“People at this point ought to be a little more optimistic about the future of Tesla because we’ve confounded the critics at every turn,” Musk said moments after Tesla went public at $17 a share. “At a certain point, people have to get tired of being wrong.”
Eight years later, Tesla's market value sits at $58.7 billion, higher than traditional automakers General Motors, which is valued at $56.4 billion, and Ford, which has a market cap of $44.1 billion. But Musk is still fending off the skeptics, especially those who doubt the company will ever turn a profit.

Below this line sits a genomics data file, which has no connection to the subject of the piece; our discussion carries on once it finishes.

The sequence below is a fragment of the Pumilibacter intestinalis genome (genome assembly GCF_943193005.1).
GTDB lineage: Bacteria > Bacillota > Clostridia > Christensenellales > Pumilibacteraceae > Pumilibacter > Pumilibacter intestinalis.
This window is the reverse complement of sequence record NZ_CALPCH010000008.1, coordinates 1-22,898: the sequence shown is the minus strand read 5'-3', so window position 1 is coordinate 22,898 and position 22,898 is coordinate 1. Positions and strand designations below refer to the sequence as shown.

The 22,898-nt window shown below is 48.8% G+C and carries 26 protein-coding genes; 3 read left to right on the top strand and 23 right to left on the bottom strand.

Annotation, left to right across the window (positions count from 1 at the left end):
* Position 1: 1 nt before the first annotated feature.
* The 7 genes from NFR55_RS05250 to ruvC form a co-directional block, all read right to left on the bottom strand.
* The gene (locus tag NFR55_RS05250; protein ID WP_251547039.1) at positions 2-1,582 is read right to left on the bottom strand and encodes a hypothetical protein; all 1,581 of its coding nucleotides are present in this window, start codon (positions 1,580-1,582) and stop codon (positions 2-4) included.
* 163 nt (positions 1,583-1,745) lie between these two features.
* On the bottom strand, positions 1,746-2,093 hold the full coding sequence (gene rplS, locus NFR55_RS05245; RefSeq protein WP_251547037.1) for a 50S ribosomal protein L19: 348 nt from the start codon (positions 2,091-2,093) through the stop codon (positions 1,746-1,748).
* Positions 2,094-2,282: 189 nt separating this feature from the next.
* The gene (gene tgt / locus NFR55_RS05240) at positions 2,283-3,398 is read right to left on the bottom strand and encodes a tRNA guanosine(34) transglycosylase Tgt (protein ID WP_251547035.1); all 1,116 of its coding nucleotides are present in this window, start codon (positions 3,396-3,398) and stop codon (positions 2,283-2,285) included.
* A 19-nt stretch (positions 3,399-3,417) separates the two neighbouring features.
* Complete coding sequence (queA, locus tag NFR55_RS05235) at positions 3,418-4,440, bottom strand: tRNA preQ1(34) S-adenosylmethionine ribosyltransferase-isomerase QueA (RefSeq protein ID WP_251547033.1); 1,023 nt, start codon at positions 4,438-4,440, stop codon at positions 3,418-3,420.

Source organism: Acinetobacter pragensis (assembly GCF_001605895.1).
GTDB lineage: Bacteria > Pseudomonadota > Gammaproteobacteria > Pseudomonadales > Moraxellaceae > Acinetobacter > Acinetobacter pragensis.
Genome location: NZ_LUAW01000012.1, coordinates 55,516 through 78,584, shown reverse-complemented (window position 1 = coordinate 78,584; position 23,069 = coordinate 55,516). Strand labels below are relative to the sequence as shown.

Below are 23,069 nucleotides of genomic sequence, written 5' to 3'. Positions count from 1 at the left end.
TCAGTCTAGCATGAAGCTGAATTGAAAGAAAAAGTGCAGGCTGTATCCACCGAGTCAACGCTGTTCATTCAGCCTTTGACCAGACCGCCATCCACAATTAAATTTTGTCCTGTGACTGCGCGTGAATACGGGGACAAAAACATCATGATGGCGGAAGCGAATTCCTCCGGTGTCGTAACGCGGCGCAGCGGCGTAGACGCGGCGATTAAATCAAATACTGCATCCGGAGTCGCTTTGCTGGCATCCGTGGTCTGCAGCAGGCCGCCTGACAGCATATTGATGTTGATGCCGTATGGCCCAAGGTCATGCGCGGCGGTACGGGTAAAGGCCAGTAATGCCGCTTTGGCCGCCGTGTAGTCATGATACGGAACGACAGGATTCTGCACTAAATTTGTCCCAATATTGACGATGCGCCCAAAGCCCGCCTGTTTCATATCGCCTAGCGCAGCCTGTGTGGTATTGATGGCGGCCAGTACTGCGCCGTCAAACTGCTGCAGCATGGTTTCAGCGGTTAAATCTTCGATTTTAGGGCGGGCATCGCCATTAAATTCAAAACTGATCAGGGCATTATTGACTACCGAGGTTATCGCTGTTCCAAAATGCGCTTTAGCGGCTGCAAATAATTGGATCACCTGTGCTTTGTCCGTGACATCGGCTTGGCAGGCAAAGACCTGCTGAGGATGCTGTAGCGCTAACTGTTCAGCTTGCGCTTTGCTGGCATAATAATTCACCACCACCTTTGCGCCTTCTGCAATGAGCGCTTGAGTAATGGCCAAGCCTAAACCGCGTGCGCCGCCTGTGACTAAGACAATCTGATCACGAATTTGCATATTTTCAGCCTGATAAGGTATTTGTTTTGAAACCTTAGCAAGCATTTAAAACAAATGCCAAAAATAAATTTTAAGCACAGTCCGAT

Tesla shares, trading at about $347 on Friday afternoon, have gained nearly 2,000 percent since the stock debuted. The shares have been trending back toward a record high of $389.61, which it hit in September. But to continue on that path upward, Tesla needs to clear three big hurdles.
Investors already saw in April what happens when Tesla falls short of its targets. Worries about production growth were one key reason why the company's stock sunk to a 52-week low of $244.59 in April.